ESG is the acronym for Environmental, Social and governance. The initiative came to being in 2014, through the UN Global Compact, and is now considered a key issue for businesses to generate value for consumers and investors.

To have a glimpse of ESG growth in recent years, according to a global survey by the Institute of Business Value (IBV), with the participation of 9 countries (Brazil included), 54% of consumers are willing to pay more for products from conscious brands.

A recent EY study about investors and businesses showed that ESG has oriented 99% of investment decisions in Brazil.

Se below some supply chain initiatives that can help businesses to engage with the ESG agenda and SDGs (Sustainable Development Goals):

  1. Adoption of cloud technologies

By using a cloud computing solution to manage procurement processes, the company can promote more transparent and commercial relationships, with compliance. Additionally, it has an impact on energy consumption, as it doesn’t require an IT infrastructure

  1. Efficient and sustainable transport and logistics

The transport sector is the most polluting of all, followed by industry. Now there is the possibility of choosing vehicles powered by clean energy, optimizing routes with technology and reducing travel times. It’s also vital to keep updated the maintenance of transport modes.

  1. Management of contracts with partners

With an efficient contract management, negotiations with suppliers can become safer, with visibility and control, thus meeting compliance and audit requirements in all processes.

  1. Supplier management

Managing suppliers through solutions that automate and optimize steps, such as certification and performance evaluation, helps decreasing risks related to ESG aspects. Besides, it promotes more collaborative relationships with partners.

How to promote ESG as an organizational culture?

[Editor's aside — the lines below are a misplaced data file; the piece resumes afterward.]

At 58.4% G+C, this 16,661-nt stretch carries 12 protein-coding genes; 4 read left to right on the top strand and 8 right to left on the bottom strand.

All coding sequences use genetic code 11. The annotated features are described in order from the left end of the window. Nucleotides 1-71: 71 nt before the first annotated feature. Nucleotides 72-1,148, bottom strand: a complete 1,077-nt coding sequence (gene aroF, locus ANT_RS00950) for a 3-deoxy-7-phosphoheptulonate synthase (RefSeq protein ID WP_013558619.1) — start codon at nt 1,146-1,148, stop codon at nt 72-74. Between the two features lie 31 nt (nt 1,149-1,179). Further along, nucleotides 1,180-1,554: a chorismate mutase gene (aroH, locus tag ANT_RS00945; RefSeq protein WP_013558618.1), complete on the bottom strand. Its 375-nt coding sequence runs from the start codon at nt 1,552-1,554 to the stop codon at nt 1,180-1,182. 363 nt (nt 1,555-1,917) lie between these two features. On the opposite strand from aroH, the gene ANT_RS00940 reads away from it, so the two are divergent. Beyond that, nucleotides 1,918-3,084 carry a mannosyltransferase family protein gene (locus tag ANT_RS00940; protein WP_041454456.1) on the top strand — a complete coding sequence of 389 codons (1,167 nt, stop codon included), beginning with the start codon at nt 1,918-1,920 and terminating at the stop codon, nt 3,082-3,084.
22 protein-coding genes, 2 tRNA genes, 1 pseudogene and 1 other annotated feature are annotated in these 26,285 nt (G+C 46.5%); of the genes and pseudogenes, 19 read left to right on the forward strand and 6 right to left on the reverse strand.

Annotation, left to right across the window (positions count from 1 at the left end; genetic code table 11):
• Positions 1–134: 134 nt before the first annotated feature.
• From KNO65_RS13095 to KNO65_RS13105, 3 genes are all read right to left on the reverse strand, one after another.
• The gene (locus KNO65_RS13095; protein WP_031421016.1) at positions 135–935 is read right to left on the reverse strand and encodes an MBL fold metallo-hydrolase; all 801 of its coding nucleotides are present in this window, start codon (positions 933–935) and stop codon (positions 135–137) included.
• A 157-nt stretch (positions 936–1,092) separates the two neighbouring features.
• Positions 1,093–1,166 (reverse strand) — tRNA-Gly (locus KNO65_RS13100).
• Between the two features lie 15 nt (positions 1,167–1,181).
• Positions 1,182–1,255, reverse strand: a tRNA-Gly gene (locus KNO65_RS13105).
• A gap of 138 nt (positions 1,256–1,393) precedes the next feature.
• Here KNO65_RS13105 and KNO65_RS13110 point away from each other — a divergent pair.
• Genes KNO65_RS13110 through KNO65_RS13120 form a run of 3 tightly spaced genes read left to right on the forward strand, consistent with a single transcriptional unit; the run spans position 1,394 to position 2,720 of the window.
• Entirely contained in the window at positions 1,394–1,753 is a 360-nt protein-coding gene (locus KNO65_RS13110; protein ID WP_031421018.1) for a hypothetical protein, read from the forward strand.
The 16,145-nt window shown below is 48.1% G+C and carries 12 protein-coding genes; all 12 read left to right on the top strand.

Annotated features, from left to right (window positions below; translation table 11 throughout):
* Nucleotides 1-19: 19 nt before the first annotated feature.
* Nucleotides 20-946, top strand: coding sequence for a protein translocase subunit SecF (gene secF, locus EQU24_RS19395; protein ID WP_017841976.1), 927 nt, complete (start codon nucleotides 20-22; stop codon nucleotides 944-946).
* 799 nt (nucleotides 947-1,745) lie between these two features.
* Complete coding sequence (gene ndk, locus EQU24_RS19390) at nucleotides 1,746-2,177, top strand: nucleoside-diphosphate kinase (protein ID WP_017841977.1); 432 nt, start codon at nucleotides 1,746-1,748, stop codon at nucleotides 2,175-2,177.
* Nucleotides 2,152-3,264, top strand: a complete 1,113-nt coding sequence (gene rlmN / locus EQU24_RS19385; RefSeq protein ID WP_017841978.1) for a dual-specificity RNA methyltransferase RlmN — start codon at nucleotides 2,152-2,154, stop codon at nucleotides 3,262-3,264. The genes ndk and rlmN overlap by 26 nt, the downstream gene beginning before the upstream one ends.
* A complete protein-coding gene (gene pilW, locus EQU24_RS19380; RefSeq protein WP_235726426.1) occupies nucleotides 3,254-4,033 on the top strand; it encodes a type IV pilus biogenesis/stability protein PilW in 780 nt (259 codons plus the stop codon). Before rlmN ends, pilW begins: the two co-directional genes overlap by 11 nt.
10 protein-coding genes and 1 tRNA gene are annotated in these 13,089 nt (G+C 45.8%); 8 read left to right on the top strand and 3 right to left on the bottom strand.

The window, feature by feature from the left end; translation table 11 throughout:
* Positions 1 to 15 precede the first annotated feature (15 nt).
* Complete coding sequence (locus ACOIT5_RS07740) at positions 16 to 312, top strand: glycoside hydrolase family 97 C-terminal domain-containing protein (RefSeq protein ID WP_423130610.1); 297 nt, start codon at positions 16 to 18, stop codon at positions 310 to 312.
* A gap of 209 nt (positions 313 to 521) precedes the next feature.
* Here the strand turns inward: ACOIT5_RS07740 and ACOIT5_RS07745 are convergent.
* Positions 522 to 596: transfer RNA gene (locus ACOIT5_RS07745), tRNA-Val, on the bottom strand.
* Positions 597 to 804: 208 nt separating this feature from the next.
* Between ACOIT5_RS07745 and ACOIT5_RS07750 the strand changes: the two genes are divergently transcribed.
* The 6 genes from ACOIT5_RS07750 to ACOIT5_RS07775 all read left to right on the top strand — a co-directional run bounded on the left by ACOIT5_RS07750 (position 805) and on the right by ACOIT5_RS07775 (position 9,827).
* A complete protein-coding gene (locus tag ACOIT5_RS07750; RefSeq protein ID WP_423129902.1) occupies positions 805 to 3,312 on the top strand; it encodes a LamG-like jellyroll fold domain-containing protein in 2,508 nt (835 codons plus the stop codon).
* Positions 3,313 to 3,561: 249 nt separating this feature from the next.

In the corporate world, procurement is one of the key players in the ESG agenda. And a sustainable procurement goes far beyond the inputs chosen for its production.

It is crucial – and very challenging – assuring that the whole production chain doesn’t violate human rights. It’s also essential that there is no bribery or corruption in negotiations.

These and all other issues involving sustainability and compliance must be a priority on the agenda of CPOs – whose mission is to broaden discussion space in businesses.

Despite this, the procurement area cannot and shall not walk alone in the sustainable journey. The entire company must act in a responsible way and commit to ESG aspects.

To turn sustainability into reality – that is, to make it a cultural aspect – the factors of circular economy, ESG and supplier management must comply with more than mere legal aspects.

Supplier engagement starts at home

Supplier management and the procurement area must walk together on the journey towards sustainability. In businesses, sustainability and ESG policies include supply requirements, but unfortunately they don’t suffice to ensure good practices on the part of suppliers.

Despite this, the procurement area cannot and shall not walk alone in the sustainable journey. The entire company must act in a responsible way and commit to ESG aspects.

This is where we can see the importance of having supplier management practices, such as certification – a stage in which fiscal, labor and environmental aspects, among others, are properly checked.

Besides having very well designed processes on this journey, the suppliers shall be seen as strategic partners, a close relationship must be established with them – and, of course, they must be listened.

To be successful in all such requirements and manage to engage suppliers, it’s vital that sustainability actually happens from the inside out – and not the other way around.

ESG and procurement: a view beyond environmental issues

Besides being attentive to their own manufacturing, transport, distribution and procurement activities, businesses are emphasizing more and more those actions with social impact that include diversity and inclusion in hiring practices, whether in their workforce or when contracting their suppliers.

And procurement is integral part of the process by which organizations can create value, by influencing and developing the supply chain in favor of a more responsible logic for business.

However, while some businesses are based on the new economy (a conscious capitalism) and have already anticipated the new culture, others still maintain price, service level and quality as the only parameters when choosing suppliers.

At this moment, it’s better to promote a balanced approach. More than just the economic issue, we must think in a comprehensive way about the social and environmental impacts induced by procurement.

Sustainability agendas must be linked to risk, efficiency and the creation of both value and innovation. Managing supply risk and its practices is a way to pave the way for a more sustainable path.

To read the full material on sustainable procurement, download it here.

See you next time! 😉